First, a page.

Richard Russo’s That Old Cape Magic begins and ends with weddings attended by many of the same people. But, despite the overlap in the guest list, and the fact that the two weddings are barely one year apart, they could hardly have been more different.
As the book begins, Jack Griffin and his wife, Joy, are making their separate ways to Cape Cod to attend the wedding of their daughter’s best friend. Another university year has ended, and Jack, too impatient to wait one more day for Joy to finish up her administrative work at the school, has left for the Cape without her. Technically, however, he is not alone since he carries his father’s ashes in the trunk of his car and plans to dispose of them somewhere along his route to the wedding.
The Griffins, who have been married for more than three decades, have weathered lean times and tensions with the in-laws to carve out a rather comfortable existence for themselves. They have, in fact, attained the lifestyle that Jack’s own parents always yearned for, but never achieved for themselves – all of it centered on their work at a respected liberal arts college in Connecticut. For Jack, driving to Cape Cod for the wedding is a bit like coming home. As a boy, he spent part of each summer vacationing with his parents on the Cape, and it was where he and Joy had honeymooned. All things considered, Jack Griffin is satisfied with his life.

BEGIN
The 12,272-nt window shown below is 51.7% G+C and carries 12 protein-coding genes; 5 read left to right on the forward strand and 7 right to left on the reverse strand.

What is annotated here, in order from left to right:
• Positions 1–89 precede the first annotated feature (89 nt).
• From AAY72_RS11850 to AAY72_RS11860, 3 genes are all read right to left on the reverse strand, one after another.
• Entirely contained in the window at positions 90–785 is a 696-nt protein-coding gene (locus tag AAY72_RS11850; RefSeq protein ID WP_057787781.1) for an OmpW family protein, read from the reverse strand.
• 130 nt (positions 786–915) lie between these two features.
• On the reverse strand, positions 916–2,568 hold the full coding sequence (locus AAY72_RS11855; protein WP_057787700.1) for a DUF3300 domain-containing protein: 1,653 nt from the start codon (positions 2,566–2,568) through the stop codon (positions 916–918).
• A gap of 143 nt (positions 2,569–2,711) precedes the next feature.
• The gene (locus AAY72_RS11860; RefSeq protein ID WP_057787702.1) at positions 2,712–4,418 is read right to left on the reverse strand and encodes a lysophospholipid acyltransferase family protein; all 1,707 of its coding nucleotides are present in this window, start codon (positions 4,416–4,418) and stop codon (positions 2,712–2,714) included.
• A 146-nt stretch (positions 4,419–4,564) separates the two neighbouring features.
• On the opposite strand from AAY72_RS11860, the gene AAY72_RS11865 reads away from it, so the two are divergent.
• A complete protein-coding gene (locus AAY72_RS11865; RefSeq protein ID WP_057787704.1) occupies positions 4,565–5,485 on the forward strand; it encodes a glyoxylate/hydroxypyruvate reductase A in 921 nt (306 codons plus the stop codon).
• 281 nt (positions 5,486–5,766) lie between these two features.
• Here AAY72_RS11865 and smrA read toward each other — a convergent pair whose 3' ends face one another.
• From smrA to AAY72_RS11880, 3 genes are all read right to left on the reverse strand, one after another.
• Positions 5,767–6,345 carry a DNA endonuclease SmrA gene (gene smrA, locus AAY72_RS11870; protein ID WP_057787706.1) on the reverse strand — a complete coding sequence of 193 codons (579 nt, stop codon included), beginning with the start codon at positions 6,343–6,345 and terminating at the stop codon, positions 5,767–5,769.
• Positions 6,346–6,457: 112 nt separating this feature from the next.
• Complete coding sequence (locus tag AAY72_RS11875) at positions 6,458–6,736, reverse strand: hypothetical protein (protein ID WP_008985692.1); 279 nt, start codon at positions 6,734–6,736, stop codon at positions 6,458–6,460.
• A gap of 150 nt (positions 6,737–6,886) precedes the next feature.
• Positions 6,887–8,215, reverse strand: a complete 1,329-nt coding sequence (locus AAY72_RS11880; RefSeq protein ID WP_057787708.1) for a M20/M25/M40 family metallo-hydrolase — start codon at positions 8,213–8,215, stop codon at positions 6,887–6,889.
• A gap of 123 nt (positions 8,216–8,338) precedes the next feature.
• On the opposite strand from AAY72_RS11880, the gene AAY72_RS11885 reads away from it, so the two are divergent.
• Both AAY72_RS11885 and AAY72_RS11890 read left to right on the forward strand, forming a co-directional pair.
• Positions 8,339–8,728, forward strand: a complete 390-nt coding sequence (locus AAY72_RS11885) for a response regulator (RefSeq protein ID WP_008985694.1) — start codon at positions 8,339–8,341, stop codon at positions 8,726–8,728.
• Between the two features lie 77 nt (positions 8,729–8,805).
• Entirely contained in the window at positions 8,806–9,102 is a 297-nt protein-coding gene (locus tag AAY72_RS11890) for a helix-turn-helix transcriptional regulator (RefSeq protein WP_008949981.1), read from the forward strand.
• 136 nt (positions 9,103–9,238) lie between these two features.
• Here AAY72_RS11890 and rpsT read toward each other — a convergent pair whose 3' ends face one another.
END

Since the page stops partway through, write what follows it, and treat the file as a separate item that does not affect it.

One short year later, Jack is driving to the coast of Maine for his daughter’s wedding, but much has changed. He is still carrying his father’s ashes in the trunk, but this year his father’s urn has been joined by a second one containing the ashes of Jack’s mother. Like last year, he and Joy are making their separate ways to the wedding – but this time each of them has brought along a date. The flaws in their marriage, obvious during the first wedding weekend, have seemingly doomed it just one year later.
That Old Cape Magic is told from Jack Griffin’s perspective, the reader ensconced in Jack’s head for a series of flashbacks going all the way back to his boyhood. Jack is an introspective man and, as he considers the events of his childhood and his relationship with his parents, the reader begins to understand Jack Griffin, the man. He has reached a threshold in his life – his marriage seems over, his parents are dead, his only child has just married, he has been granted a leave of absence from the university, his Hollywood screenwriting job is not going well - and he has no idea what comes next.
That Old Cape Magic might be one man’s story, but Jack Griffin’s contemporaries will easily identify with it and the realization that little things, given enough time, and occurring in the right combination, can ultimately chip away at one’s whole world. Russo uses a good bit of humor (his daughter’s wedding rehearsal is genuinely hilarious) and over-the-top characters (Jack’s parents are unforgettable snobs of the first order), however, that make this one fun despite its rather somber theme.
Rated at: 5.0